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Report on Rabaul (Papua New Guinea) — February 1991

Bulletin of the Global Volcanism Network, vol. 16, no. 2 (February 1991)
Managing Editor: Lindsay McClelland.

Rabaul (Papua New Guinea) Minor inflation but seismicity remains weak

Please cite this report as:

Global Volcanism Program, 1991. Report on Rabaul (Papua New Guinea). In: McClelland, L. (ed.), Bulletin of the Global Volcanism Network, 16:2. Smithsonian Institution. https://doi.org/10.5479/si.GVP.BGVN199102-252140.

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Rabaul

Papua New Guinea

4.271°S, 152.203°E; summit elev. 688 m

All times are local (unless otherwise noted)


"Seismicity . . . returned to a low level in February, but ground deformation measurements indicated some uplift.

"The total number of caldera earthquakes for the month was 141, and daily totals ranged between 0 and 17. All events were of small magnitude (ML <1.0). Only three events were large enough to be located; these occurred on the NE (2) and NW (1) parts of the caldera seismic zone.

"Tide gauge measurements indicated a mild progressive rise in the Matupit Island area throughout February. The total uplift was ~25 mm. Slight uplift had also been indicated in January; ~7 mm between 11 and 31 January. Levelling measurements from Rabaul Town to Matupit Island indicated uplift of 10 mm at the S end of the island 10 January-8 March. The difference in these measurements is explained by the fact that the Matupit tide gauge is much closer to the source of deformation. The tide gauge is ~0.8 km from the SE coast of Matupit Island, and within a few hundred meters of the apex of the caldera floor bulge (evident since the early 1970's)."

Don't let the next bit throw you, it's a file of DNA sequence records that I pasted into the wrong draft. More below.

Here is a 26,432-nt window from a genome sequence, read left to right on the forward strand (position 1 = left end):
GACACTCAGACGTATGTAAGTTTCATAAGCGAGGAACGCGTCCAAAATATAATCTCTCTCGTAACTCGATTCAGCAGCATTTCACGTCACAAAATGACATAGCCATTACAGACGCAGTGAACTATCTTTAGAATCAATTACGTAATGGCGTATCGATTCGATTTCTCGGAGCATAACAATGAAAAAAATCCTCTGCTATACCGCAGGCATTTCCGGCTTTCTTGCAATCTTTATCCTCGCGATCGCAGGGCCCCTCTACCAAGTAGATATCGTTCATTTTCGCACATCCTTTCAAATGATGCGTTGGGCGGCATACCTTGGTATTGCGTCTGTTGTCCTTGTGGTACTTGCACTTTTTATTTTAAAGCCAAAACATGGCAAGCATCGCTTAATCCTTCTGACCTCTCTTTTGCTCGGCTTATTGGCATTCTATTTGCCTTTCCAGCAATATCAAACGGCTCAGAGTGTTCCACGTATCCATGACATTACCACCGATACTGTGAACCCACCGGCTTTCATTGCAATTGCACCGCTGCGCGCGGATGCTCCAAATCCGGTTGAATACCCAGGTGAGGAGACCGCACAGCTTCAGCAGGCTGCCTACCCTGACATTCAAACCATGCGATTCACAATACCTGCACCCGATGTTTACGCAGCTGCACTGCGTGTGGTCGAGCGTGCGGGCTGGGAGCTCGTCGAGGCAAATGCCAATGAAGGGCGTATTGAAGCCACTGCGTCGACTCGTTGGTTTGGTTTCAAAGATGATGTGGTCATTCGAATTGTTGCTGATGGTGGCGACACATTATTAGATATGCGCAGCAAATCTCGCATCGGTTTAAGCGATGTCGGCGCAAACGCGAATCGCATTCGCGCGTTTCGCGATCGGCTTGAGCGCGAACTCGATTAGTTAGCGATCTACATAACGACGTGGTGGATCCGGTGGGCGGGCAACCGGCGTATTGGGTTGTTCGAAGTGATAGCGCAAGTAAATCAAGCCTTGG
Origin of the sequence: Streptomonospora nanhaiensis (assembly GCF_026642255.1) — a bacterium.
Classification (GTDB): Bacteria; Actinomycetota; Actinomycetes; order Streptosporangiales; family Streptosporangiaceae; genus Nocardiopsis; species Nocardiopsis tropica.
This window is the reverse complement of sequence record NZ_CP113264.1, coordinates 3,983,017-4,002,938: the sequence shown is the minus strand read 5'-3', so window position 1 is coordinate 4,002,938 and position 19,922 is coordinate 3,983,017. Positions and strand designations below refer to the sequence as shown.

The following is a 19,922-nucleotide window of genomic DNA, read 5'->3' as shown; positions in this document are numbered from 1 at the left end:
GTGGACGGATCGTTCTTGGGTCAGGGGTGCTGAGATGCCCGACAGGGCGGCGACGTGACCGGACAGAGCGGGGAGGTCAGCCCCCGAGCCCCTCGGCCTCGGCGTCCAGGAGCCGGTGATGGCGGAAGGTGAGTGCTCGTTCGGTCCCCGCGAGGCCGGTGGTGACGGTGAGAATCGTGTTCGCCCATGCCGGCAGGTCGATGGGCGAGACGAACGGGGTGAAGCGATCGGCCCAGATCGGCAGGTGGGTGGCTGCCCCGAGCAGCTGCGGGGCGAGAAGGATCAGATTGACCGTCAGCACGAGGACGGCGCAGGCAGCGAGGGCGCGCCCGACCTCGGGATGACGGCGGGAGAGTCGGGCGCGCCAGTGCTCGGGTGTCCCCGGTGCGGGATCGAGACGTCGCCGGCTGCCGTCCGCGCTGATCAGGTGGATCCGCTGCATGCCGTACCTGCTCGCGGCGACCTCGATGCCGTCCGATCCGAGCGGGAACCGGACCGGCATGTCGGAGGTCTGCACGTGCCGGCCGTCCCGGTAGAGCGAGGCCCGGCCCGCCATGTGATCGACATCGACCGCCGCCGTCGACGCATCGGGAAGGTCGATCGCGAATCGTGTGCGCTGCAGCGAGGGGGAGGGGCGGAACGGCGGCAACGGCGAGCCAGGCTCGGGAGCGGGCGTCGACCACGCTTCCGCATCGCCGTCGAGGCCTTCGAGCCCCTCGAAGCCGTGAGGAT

Geologic Background. The low-lying Rabaul caldera on the tip of the Gazelle Peninsula at the NE end of New Britain forms a broad sheltered harbor utilized by what was the island's largest city prior to a major eruption in 1994. The outer flanks of the 688-m-high asymmetrical pyroclastic shield volcano are formed by thick pyroclastic-flow deposits. The 8 x 14 km caldera is widely breached on the east, where its floor is flooded by Blanche Bay and was formed about 1400 years ago. An earlier caldera-forming eruption about 7100 years ago is now considered to have originated from Tavui caldera, offshore to the north. Three small stratovolcanoes lie outside the northern and NE caldera rims. Post-caldera eruptions built basaltic-to-dacitic pyroclastic cones on the caldera floor near the NE and western caldera walls. Several of these, including Vulcan cone, which was formed during a large eruption in 1878, have produced major explosive activity during historical time. A powerful explosive eruption in 1994 occurred simultaneously from Vulcan and Tavurvur volcanoes and forced the temporary abandonment of Rabaul city.

Information Contacts: C. McKee, RVO.